The individuality of contemporary Man traces its descent to the early forms of individuality that developed in Hellas from the 'heroic' age to Archaic times. In the context of traditional society, the first manifestations of individuality were expressed as contrapositions to it. This 'different' individual, going against the norms of the age and the group, was led to a form of isolation; but at the same time was invested with the respect and awe that his being different, his strength or his knowledge, inspired.

In Archaic Hellas we meet two main types of extramundane individual: the warrior hero, and the inspired prophet or magician. The figure of Achilles was the archetype of the first. Superhuman strength, resolution, and occasionally unreasoning courage were useful to the community, even when they made their appearance without any intention to be of service to it. At Athens the embodiment of this model was, even more even than Theseus, the person of king Codrus. Such models were in force in historical times too, as is proved by the case of Leonidas at Thermopylae, Cynegirus at Marathon, and the Sacred Band of Thebes. Their contemporaries did not hesitate to compare them with the Homeric hero, for like him they took the warrior ideal beyond its limits. By their death they transformed daring and being different into excellentness, and allowed the city to appropriate their example, promoting it and honouring it by institutions.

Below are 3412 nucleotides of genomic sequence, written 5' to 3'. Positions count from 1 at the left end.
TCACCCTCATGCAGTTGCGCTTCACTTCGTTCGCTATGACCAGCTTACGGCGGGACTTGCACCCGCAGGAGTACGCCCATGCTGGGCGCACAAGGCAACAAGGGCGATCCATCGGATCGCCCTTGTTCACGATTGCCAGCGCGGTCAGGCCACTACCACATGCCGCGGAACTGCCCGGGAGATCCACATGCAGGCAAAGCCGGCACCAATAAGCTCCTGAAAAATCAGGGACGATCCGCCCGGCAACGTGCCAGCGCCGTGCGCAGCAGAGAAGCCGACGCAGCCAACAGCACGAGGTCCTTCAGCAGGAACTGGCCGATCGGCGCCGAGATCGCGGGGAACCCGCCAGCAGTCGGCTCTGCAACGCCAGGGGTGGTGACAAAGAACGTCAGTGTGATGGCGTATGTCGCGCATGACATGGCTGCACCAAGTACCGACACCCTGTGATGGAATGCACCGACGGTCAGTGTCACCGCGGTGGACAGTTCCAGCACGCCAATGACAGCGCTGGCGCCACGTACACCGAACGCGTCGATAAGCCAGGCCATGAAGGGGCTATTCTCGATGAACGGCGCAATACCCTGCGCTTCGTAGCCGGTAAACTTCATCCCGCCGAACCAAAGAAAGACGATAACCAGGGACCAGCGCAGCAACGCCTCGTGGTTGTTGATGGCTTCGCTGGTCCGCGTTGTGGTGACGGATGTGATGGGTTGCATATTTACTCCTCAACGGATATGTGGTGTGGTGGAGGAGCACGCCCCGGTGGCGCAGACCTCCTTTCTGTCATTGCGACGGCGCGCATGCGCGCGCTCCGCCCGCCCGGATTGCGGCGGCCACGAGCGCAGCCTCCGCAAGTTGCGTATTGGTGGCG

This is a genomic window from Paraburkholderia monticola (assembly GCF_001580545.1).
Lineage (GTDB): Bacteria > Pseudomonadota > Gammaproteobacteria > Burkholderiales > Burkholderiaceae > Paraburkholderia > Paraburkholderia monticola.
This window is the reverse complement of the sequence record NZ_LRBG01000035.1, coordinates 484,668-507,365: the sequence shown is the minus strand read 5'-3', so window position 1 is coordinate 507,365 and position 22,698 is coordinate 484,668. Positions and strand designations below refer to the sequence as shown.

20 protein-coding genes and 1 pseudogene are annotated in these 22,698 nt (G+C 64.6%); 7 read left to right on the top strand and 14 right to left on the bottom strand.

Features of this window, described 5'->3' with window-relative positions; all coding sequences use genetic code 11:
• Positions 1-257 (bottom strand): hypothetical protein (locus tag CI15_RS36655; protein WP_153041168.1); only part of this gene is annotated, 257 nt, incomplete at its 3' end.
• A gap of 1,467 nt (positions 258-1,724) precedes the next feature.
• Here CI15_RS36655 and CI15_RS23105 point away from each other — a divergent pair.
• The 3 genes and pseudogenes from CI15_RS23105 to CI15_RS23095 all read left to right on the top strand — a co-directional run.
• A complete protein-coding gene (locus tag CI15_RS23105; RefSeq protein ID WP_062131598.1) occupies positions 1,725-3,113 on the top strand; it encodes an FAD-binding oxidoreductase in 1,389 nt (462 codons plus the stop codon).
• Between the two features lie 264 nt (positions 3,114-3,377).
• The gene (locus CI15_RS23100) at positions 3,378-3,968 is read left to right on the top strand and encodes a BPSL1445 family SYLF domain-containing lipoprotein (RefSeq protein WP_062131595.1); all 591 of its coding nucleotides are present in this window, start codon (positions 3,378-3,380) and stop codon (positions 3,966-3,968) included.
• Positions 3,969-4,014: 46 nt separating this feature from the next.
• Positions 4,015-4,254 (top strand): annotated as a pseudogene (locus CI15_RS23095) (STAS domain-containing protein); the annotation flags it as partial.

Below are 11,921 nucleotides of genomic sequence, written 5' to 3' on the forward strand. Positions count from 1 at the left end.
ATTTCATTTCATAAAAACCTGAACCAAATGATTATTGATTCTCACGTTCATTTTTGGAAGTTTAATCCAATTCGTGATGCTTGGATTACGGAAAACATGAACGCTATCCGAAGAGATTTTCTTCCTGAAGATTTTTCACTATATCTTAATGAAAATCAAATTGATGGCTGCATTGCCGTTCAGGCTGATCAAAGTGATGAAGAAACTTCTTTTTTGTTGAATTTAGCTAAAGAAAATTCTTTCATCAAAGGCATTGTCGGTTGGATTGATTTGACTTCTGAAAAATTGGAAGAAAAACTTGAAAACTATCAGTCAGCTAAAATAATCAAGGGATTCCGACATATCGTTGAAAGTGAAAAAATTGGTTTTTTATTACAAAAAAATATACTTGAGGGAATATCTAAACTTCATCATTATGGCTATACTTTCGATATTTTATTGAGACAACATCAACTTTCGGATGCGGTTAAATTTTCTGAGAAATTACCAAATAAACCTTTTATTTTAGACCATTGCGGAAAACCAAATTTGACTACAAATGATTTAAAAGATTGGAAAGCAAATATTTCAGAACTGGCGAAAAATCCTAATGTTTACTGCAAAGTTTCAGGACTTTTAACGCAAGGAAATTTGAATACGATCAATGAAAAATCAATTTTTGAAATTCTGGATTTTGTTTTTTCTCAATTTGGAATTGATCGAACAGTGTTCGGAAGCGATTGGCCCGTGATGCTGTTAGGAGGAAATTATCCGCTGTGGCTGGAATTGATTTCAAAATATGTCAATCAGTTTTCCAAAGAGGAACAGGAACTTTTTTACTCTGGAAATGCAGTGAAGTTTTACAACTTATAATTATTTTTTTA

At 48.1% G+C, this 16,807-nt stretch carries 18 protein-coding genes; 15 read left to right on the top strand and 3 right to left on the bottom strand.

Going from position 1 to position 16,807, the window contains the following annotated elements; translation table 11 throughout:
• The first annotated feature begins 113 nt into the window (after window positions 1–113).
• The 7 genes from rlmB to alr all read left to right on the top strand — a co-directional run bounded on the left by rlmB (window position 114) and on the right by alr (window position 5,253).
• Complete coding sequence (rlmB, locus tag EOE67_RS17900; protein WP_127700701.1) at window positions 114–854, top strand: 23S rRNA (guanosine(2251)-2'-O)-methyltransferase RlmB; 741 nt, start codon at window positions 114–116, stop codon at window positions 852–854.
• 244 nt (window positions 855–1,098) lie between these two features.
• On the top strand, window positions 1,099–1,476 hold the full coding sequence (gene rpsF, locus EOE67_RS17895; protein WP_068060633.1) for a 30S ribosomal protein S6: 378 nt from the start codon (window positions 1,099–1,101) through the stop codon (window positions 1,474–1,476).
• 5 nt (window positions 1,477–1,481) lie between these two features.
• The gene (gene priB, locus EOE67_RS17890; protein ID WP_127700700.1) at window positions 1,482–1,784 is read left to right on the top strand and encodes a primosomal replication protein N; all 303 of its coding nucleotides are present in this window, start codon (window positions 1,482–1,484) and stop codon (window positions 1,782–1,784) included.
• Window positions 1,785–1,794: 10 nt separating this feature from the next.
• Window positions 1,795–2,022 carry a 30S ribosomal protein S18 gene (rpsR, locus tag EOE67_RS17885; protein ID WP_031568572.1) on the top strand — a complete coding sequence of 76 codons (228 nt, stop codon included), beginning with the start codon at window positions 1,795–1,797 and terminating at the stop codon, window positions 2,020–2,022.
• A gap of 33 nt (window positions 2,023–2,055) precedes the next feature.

The other model was the unworldly sage, the visionary knowing past and future, the human being who talks to nature and the gods. Tiresias was undoubtedly the most celebrated example. These individuals were rendered holy by their abnormal way of life, their continual training, and their overcoming mortality. But on the other hand, their peculiarity and distance from their group allowed them to paly a regulative role in cases of crisis. Figures such as Epimenides, Hermotimus and Thales paved the way for the appearance of Solon, Pittacus or Empedocles. When in a quandary, a society would always seek out 'different' and 'separate' individuals to settle the crisis, alter the institutions, allay unrest, and purify the community. In the Classical period this type of 'holy sage' was to be replaced by the 'worldly sage', the typical example of whom was Socrates.

| introduction | structures | law | values | Archaic Period

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